Nithya (nith-ya // she, her)
3 Ways to Build Brand Communities
How will you engage authentically with you community?
At the beginning of March, I had the opportunity to moderate the Community Building Online: Interest, Brand or Movement panel featuring Mike Morrison, Usman Tahir Jutt and Farhan Mohamed at SocialNext.
The reason we put this conversation together was because we have noticed a blurring of lines between hobbies, interests, brands and movements, and the communities that envelop them. We also see the proliferation of these communities because of technology and the internet, which has brought some of us together. However, some have been pushed further apart from each other.
But before “community” becomes the next entry into the corporate jargon lexicon, we wanted to unpack what it meant and how to build it.
A few definitions for consideration:
a group of people living in the same place or having a particular characteristic in common and/or a feeling of fellowship with others, as a result of sharing common attitudes, interests, and goals. – Oxford Dictionary
a group of people that care about each other and feel they belong together - Fabian Pfortmüller
Ultimately, our panel hypothesized that what makes a community is the social contract of care and trust between all members of that community. Listening, engaging and having empathy for the members of the community is what creates the glue to keep that community together.
But why does this matter to brands and organizations? Every system we have (healthcare, economies, systemic racism in the corporate world) has been under a microscope in the last couple of years. Combining this with the rise of conscious consumerism (some two-thirds of Gen Zs are willing to spend up to 48 per cent more to buy from a purpose-led brand), has blurred the lines between profit, purpose, brands, activism and interests.
Here are three things brands and organizations need to keep in mind when rallying their communities – whether employees, customers, shareholders or fans.
1. Stick to your values and purpose and use it as your filter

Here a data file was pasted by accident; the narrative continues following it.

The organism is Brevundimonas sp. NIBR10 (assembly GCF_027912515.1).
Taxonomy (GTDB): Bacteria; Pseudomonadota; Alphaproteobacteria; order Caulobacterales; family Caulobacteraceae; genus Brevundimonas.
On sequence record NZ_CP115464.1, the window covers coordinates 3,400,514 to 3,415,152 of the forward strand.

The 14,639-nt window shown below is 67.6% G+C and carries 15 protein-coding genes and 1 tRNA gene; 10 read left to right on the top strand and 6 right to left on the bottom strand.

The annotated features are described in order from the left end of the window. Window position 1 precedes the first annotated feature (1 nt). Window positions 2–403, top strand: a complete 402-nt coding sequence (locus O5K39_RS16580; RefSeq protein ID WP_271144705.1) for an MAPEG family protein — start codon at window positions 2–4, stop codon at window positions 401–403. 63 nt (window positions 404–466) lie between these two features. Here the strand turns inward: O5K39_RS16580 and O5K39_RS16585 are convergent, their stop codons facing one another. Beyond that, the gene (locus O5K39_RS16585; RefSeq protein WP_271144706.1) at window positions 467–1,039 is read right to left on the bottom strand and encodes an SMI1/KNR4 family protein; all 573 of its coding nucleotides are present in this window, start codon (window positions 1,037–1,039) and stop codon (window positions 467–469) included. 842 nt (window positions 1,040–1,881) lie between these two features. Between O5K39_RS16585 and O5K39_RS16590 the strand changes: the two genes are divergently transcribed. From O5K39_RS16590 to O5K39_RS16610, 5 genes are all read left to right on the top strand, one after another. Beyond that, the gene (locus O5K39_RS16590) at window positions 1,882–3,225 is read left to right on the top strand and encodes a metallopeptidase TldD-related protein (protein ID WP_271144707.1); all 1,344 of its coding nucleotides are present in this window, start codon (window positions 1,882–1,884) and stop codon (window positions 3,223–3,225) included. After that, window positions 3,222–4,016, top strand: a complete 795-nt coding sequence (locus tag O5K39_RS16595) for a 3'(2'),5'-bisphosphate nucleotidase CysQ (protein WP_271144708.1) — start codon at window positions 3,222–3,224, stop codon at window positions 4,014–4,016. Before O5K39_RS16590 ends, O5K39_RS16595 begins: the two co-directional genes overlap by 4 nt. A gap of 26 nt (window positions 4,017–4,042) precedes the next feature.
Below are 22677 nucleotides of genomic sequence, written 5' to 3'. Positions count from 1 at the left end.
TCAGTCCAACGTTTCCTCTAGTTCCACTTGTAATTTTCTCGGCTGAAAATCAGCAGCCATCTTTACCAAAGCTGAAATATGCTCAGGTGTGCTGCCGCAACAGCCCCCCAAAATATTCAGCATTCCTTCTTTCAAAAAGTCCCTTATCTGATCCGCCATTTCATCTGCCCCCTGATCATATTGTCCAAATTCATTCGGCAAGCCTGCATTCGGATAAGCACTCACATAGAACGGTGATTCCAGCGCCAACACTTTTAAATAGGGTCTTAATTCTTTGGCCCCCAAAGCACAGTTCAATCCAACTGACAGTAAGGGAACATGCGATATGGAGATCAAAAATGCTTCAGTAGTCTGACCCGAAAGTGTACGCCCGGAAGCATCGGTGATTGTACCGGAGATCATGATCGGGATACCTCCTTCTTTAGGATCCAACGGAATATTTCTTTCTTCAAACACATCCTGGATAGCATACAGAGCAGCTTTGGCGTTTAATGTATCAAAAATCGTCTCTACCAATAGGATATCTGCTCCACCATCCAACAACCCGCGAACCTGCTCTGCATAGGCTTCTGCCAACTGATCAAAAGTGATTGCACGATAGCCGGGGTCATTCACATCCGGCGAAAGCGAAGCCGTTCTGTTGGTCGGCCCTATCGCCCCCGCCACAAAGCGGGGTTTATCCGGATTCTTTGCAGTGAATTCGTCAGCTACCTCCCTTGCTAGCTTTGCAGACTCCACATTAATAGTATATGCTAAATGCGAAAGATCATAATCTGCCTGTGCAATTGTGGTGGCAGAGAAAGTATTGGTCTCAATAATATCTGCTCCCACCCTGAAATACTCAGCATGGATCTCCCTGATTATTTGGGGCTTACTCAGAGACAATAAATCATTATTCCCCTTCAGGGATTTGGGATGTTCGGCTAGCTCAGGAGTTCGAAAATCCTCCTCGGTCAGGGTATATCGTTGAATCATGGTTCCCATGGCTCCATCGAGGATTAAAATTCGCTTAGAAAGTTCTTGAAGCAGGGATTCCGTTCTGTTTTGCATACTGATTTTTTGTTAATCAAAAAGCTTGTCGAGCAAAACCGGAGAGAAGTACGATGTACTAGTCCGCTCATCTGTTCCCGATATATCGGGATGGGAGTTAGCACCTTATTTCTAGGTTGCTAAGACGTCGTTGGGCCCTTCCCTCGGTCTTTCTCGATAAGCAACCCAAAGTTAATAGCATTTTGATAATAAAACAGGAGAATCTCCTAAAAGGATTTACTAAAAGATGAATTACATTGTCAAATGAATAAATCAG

There are many different types of people in the world. Your organizations’ values, purpose and what it stands for is what brings these seemingly disparate people together.
Use your organizational purpose and values as the filter to develop your ‘swim lanes’ of what you have the social license to talk about. Not every brand or organization needs to publicly comment on every issue or topic.
2. Make sure your house is in order with intentional action
Gone are the days of ‘listening & learning’, black squares and empty platitudes. People have access to a treasure trove of information and consumers, employees, stakeholders and community members are using that information to keep organizations and brands accountable.
Before drafting any social media posts, PR statements or internal emails, it’s fundamental to make sure your house is in order. Using your organizational purpose and values, make sure that there are concrete actions and steps in place before talking about it. Shifting to an "inside out" approach can help your organization make sure they aren’t just talking the talk but walking the talk. Being purposeful and intentional in your actions are big parts of building trust amongst your communities.
3. Be authentic, but don’t try and manufacture authenticity
Once you understand your organizational purpose, think about how to express, and live it out authentically. Now more than ever, it’s critical for brands to back their values through action, both internally and externally. Demonstrate the proof behind what matters to you, what actions you will take to support it, and rally your people to participate meaningfully – they are your strongest advocates. Invest the time and effort into the work to be done, and it will speak for itself to the communities you’re connected to.
Lastly, be specific and intentional in actioning what you care about. Constantly talking about everything will only dilute the message you intend to convey and muddy your stance to stakeholders. Having a distinct point of view that is reflective of your values will strengthen your ability to not only engage with your community, but garner new audiences who will identify with what you believe in.
How will you engage authentically?
Engaging communities today requires a balance of both purpose-led action, and authentic responsiveness to timely issues faced by your audiences. And conversion is happening quicker than ever – consumers see a brand they like, they follow them immediately, and seek out ways to engage; almost as though today’s conversion funnel has flattened into a pancake.
To build a truly authentic relationship with communities, brands must understand how their values and purpose translate into actions for a multitude of audiences. This starts with employees, stakeholders, and current customers first and then informs your organization’s communications strategies. If brands start first with that inside-out approach, it will build clarity in determining what you should – and shouldn’t – be talking about.
How are you living out your purpose and organizational values? What conversations will your organization participate in? What will you offer a distinct perspective on and how will you build intentional action? Click on “contact” if you want to chat through it.
(Image description : Group of panelists on Zoom.)